Artistic Antidote for a Pandemic

artistic antidote for a pandemic


In this uncertain, disorienting time, the arts can serve as a compass. The arts help us find direction and remind us that there is still solid ground beneath our feet and a steady horizon ahead of us. And so, those of us at the newly-formed Center for the Art of Medicine at the University of Minnesota welcome you to join us for a daily Artistic Antidote for a Pandemic. 

These daily doses of poetry, prose, music, and art can be integrated into our clinical and self-care practices. In doing so, we hope they will:

CFAM Icons

At the end of 2020, we launched a collaboration between two CFAM initiatives: Artistic Antidote and Sharing Our Stories. Stories are one of the most powerful ways for us to connect, empathize, and to heal. Over the next few weeks, we're sharing stories submitted by our colleagues about how our lives and work as healthcare workers have been impacted by the COVID-19 pandemic. If you have a story to share, or know someone else who does, please submit via this form.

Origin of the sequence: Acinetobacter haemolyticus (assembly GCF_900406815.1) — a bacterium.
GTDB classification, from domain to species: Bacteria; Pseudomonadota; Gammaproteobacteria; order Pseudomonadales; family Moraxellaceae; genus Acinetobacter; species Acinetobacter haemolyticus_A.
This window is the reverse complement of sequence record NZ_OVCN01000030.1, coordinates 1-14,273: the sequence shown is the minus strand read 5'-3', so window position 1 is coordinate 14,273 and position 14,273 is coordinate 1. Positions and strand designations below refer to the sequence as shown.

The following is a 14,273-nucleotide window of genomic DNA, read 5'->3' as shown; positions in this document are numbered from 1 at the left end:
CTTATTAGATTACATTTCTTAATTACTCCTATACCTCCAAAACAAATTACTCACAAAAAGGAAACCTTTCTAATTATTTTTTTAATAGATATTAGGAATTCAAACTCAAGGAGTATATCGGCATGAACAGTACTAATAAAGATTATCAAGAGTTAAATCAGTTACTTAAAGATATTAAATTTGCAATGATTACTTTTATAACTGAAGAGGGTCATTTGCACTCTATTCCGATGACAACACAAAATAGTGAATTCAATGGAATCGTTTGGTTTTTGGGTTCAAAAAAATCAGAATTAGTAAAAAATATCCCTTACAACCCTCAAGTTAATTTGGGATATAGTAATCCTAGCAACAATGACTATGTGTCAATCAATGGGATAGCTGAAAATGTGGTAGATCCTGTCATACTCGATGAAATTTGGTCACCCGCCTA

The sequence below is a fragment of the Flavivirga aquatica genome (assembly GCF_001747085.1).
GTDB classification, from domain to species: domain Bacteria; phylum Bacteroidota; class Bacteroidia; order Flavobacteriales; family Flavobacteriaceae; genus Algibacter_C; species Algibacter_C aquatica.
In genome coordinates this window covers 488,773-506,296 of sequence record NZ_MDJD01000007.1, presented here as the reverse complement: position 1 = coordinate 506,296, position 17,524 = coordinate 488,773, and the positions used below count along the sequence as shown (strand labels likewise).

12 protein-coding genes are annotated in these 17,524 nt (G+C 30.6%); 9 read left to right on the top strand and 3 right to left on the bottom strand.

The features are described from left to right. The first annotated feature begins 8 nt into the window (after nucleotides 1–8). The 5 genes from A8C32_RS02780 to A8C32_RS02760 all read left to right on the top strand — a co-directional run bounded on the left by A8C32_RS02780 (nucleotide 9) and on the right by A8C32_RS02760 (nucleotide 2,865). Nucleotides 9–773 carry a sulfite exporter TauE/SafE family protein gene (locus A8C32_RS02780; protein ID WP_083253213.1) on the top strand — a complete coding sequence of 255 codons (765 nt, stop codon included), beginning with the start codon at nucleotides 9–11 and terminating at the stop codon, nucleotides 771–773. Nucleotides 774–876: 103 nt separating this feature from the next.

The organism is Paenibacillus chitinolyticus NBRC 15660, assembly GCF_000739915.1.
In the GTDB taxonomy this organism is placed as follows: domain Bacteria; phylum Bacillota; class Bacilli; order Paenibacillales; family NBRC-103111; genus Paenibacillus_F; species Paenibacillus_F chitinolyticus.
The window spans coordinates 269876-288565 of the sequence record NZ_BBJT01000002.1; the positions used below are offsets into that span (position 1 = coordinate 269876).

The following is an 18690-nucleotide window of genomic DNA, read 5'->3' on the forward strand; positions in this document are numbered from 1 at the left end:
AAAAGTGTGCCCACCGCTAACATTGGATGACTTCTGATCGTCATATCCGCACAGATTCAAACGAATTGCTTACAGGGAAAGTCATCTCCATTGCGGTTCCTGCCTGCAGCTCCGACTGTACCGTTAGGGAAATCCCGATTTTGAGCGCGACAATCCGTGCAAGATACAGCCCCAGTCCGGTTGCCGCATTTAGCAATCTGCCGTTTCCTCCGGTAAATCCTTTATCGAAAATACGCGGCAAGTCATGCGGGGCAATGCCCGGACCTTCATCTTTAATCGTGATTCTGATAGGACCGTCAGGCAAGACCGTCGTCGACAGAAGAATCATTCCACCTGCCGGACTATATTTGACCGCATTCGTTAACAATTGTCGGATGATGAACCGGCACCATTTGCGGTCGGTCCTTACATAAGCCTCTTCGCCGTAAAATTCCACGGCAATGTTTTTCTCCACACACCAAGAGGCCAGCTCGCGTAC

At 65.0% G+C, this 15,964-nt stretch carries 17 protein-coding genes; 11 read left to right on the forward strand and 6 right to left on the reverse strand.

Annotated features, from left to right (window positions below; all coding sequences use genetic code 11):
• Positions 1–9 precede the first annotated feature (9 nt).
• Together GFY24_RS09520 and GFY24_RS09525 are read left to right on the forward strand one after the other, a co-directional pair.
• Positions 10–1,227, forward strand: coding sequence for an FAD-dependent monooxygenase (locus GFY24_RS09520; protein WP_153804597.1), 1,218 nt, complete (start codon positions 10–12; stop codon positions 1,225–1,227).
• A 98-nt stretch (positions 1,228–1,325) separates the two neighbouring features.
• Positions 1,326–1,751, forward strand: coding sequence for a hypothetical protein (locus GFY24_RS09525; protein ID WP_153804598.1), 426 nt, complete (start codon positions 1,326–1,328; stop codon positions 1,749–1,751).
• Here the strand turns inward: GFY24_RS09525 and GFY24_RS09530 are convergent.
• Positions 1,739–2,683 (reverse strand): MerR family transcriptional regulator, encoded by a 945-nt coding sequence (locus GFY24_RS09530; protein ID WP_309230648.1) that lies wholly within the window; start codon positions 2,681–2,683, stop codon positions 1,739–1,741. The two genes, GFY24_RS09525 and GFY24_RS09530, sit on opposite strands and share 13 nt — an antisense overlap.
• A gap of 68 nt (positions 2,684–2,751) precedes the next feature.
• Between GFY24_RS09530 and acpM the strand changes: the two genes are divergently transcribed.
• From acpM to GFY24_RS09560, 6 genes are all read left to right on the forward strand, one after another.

Black Swan by BTS Performed by MN Dance Company

Black Swan MN Dancers

April 16, 2021

We've gotten great feedback in the past when we've shared dance videos from our friends at the MN Dance Company, and we think you'll like this incredible performance to end your week on a high note. This video, which has over 40M views, is set to the song "Black Swan" by Korean pop band BTS (you may have heard of them- they're everywhere). The song is about one of the biggest fears that any person who lives for making art faces: losing the passion for creating. The intro card to the video is a quote by Martha Graham: "A dancer dies twice- once when they stop dancing, and this first death is more painful". 

Black Swan by BTS Performed by MN Dance Company


Rachel Swan

March 10, 2021

We at the Center for the Art of Medicine want to share a new initiative, built out of the Artistic Antidote for a Pandemic. Sensing an enhanced need for support and gratitude for our front-line healthcare workers, we've partnered with local artists who have created their own "Daily Pause" to share with all of you.